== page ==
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MEN'S FASHION MONTH REPORT

”We created raincoats with an urban Wall Street vibe with super tailored suits and blend it with the west coast attitude which is more aggressive”

Scandinavian MAN’s Fashion Editor met J.Lindeberg’s creative director after the Spring/Summer 2019 show for more about the collection and also shares his own view about it.

12082018
Words Robin Douglas Westling

Tap 1, Copenhagen.

Last season (AW18) the self-taught German designer Jens Werner took over as J.Lindeberg’s new creative director. Werner started his career in the Style office at Adidas with a focus on Y-3, followed by work with Adidas’ recently launched collaborations with top designers. His latest project, before J.Lindeberg, was at Tory Burch where he worked as Design Director for Tory Burch’s sport line Tory Sport.

For J.Lindeberg Werner was very clear with what his vision for the brand was, he wanted to blend all of the brand's categories: ready-to-wear, golf, ski and sports, to one unit. The result? A new look and perspective of the iconic Swedish fashion brand, one that is more contemporary and aesthetically pure.

For Spring/Summer 19 Werner took inspiration from America and thoughts on the "American dream" in terms of what it stands for, which according to Werner is that everything is possible. The collection "surf.america", according to J.Lindeberg’s press release, reflects the inspiration for this season both in the design and in the mindset.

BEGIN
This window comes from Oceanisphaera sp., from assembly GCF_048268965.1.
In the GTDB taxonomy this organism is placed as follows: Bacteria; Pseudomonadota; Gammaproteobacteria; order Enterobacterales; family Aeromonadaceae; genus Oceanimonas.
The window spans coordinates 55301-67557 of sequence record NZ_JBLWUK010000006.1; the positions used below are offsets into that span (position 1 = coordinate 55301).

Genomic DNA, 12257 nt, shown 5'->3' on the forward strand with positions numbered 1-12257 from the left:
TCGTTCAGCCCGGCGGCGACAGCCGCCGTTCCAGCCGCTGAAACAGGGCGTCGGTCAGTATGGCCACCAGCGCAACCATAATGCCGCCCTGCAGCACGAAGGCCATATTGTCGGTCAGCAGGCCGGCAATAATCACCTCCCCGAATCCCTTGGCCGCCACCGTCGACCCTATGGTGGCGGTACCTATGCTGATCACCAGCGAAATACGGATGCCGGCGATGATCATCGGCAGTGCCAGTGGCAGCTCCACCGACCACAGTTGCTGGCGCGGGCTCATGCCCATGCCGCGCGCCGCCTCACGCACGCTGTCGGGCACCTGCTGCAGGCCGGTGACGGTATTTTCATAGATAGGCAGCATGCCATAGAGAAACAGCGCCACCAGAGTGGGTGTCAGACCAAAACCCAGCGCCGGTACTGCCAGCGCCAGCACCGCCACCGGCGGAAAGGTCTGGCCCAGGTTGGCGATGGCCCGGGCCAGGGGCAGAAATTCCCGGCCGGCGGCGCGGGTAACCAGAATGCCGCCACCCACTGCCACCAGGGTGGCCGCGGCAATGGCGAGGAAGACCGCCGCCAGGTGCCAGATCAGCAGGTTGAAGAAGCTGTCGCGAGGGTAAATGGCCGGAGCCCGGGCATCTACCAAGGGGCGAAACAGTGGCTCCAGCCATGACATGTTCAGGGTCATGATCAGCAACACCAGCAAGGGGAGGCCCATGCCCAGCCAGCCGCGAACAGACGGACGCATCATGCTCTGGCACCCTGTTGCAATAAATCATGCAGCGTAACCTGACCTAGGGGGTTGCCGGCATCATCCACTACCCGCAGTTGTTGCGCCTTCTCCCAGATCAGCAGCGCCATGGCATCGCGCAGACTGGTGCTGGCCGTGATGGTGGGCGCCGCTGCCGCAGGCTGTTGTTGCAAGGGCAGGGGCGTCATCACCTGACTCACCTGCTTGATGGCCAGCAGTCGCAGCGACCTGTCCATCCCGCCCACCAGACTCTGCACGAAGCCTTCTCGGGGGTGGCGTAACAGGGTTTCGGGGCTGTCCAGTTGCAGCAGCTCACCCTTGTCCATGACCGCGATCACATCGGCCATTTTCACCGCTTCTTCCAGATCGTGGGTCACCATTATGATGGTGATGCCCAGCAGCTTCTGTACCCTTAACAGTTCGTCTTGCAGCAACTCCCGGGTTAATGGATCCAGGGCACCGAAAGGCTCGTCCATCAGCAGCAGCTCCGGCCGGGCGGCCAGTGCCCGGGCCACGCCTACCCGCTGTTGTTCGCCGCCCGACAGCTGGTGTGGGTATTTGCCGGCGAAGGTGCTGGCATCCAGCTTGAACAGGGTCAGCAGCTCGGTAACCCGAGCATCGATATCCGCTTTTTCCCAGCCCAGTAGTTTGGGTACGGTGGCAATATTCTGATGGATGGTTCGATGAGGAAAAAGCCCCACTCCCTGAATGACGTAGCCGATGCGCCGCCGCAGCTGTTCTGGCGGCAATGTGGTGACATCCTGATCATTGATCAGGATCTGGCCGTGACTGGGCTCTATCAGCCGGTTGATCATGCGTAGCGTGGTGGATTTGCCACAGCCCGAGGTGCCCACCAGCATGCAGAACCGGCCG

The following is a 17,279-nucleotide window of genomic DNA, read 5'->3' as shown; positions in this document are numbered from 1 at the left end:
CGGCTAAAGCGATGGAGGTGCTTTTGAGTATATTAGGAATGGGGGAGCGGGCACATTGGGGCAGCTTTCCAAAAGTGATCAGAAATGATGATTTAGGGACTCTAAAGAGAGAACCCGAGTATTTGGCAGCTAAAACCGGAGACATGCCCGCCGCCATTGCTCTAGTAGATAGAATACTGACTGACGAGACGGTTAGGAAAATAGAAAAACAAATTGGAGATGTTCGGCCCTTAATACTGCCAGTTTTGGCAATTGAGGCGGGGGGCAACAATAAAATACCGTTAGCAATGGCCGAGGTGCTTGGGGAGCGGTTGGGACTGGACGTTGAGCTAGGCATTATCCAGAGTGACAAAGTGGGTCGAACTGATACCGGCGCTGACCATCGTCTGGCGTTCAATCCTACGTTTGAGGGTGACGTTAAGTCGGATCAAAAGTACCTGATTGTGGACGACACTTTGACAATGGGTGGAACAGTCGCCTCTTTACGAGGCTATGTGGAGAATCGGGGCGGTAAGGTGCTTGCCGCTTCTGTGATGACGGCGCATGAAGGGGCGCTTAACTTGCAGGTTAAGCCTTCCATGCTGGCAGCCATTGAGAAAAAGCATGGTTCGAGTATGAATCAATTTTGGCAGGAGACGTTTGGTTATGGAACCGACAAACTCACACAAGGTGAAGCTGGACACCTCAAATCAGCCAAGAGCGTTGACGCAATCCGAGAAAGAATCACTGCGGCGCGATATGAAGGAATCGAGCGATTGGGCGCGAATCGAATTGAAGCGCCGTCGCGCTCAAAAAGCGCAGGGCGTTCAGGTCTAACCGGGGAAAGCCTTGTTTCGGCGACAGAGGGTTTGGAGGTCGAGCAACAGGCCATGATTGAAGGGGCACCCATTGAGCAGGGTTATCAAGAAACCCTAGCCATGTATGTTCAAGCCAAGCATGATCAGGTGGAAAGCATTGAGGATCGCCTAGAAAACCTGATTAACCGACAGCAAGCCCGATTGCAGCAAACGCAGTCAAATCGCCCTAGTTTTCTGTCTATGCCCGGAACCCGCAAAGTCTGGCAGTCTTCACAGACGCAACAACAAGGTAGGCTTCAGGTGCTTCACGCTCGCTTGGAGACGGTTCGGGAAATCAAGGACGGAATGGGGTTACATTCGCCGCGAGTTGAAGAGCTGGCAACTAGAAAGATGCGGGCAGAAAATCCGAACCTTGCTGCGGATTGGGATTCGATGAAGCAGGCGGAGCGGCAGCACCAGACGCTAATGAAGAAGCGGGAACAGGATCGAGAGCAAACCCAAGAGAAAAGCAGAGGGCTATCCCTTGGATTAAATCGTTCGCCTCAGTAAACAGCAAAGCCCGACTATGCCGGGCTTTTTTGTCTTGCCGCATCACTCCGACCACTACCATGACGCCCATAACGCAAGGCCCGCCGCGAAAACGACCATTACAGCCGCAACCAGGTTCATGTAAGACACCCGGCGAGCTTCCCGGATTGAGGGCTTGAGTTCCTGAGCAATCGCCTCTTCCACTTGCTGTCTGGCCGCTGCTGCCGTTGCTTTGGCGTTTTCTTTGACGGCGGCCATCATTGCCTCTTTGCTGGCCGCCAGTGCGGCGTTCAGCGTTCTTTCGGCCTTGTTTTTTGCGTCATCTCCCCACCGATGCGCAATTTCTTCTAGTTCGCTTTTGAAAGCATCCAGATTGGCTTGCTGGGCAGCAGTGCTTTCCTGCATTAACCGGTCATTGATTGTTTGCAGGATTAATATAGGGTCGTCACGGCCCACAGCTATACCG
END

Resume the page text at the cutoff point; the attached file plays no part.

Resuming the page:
Backstage after the show, Werner explains for Scandinavian MAN that this collection was the first one he really put his own aesthetic to the brand, and why the focus on America was such a huge influence on his inspirations:

– It was about America right now because it is a huge market and a huge potential so I wanted to play with the American lifestyle aesthetic. In the beginning, it was about an east coast attitude. With New York City in mind, we created raincoats with an urban, wall-street vibe with super tailored suits and blend it with the west coast attitude who is more aggressive with surfers and skaters with a more relaxed lifestyle.

Some of the models walking the runway had skateboards in their hands (J.Lindebergs own, Ed's note) while they wore relaxed tailored suits in nylon. The coats (also many in nylon) had a boxy and straight silhouette that reminded me of some of the last season's Raf Simons coats, the tailoring in focus, looks styled with boxy cotton and nylon blazers with tight, longer shorts – a look J.Lindeberg really appeared well in. Other than that Werner really "hotted" up the skiwear with bigger silhouettes in a bright yellow color with big logos. The thoughts on comfort and function were clear in the silhouette and the accessories.

Werner has a nice thought with making J.Lindeberg a cool, relevant brand, but I’m missing his own identity as a fashion designer. It is clear that his inspirations come from contemporary designers like Demna Gvasalia, Samuel Ross, Raf Simons and Virgil Abloh: white shirts with printed photo collages, oversized skiing jackets, and ugly sneakers, does it sound familiar? I hope next season shows more of who Werner is and less of what he wants to be.